The big benefit of SAP HANA blockchain is its ability to persist blockchain data locally in the database. This is done via a remote subscription, which reads the data from the blockchain, writes it to a physical database table in SAP HANAs column store and keeps this table and the blockchain in sync by regularly polling the blockchain. Once this is set up, you can leverage the full feature set of SAP HANAs column store with your blockchain data. This includes SAP HANAs advanced analytic engines for graph and geospatial data, as well as machine learning algorithms and text search. Plus, of course, data modelling options with calculation views, etc.

Writing data to the blockchain

The virtual worldstate table supports DML statements like INSERT, UPDATE, and DELETE and feels very much like a regular database table in that regard. The statement will, of course, not actually update or delete anything that was written to the blockchain. This would violate one of the most fundamental blockchain paradigms: The immutability of transactions. Instead, it inserts a new record to the ledger that effectively invalidates the previous one from an application perspective. The big benefit is that an application developer doesn’t need to be aware of this process at all. It is completely transparent, just as if it was a regular database table, while the blockchain magic happens in the background. The only noticeable difference is that the transaction is not committed until a new block has been created that contains the transaction.

Configuring the SAP HANA Integration Service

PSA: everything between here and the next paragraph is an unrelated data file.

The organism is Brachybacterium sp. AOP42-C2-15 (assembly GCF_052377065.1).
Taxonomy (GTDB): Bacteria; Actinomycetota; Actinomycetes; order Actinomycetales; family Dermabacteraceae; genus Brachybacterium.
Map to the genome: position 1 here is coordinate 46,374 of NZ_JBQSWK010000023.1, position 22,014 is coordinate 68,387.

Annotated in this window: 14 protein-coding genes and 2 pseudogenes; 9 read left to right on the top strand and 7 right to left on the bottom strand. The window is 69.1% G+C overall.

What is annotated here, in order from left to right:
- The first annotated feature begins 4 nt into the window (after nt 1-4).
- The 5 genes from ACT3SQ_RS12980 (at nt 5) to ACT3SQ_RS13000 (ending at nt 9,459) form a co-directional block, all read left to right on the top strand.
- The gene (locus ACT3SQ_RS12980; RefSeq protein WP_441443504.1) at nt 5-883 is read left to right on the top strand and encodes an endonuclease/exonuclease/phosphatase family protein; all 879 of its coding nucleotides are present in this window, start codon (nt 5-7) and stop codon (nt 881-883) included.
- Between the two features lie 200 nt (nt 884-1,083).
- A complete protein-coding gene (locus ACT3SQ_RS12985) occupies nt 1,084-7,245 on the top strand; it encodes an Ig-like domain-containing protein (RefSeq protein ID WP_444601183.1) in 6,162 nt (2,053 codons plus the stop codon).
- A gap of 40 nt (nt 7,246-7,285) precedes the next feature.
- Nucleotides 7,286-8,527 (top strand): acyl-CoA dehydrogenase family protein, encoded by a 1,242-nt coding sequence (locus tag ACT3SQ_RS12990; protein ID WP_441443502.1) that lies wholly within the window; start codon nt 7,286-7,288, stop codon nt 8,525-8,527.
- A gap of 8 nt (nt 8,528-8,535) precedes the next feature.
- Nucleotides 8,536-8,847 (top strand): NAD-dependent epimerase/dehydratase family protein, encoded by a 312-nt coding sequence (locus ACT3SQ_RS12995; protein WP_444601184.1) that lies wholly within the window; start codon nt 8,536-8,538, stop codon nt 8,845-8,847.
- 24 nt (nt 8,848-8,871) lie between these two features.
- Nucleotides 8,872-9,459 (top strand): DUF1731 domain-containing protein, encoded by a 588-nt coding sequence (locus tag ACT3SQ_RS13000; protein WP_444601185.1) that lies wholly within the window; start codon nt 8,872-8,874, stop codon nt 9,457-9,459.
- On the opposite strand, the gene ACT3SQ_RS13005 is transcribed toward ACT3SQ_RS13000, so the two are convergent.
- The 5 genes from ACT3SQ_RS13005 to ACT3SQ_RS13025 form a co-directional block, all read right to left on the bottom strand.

Before you can work with SAP HANA blockchain, you will need to perform a few configuration steps on SAP Cloud Platform (SCP) side. Let’s assume you already have an account on SCP with an instance of Hyperledger fabric. This account has a subaccount with one Hyperledger fabric channel and an instance of the SAP HANA integration service. The SAP HANA integration service is part of the Application Enablement Services. Refer to the official documentation for more information on how to create the integration service.

At this stage, I assume that Hyperledger fabric was already setup. More information on how to do that, on how to work with and deploy chaincode, etc. is available in the official documentation.

The channel provides an isolated communication line on the blockchain for you and other authorized parties, but with safe isolation from everyone that is not authorized. The SAP HANA integration service connects your channel to a SAP HANA database and is used to configure this connection. The configuration screen is displayed in the screenshot above. As mentioned earlier, you can define whether to have a connection read-only or read/write, you can configure the table types that will be available in the remote source on SAP HANA and – finally – set the mapping of messages on the blockchain to a two-dimensional database table.

The example in the screenshot above defines a very simple table layout to track personal information via a blockchain. On SAP HANA, this will then look and behave very much like a normal relational database table.

The connection details that are displayed above are required later when configuring the remote source on SAP HANA. As we remember, SAP HANA doesn’t connect directly to the SCP Blockchain service, but to the HANA integration service. The following details must be extracted from the service key of your SAP HANA integration service:

Parameter Example
Service URL e.g., “”
Authentication URL e.g., “”
Client ID e.g., “sb-7d165a60-…-420adfc9-f96e-4090-a650-0386988b67e0!b1836“
Secret e.g., “TJmM…Wsg=”

Once the SAP HANA integration service was configured and you’ve noted down the service key, you can proceed and create the remote source in SAP HANA. An example on how to do that with SAP HANA, express edition, is shown in the next part of this blog series.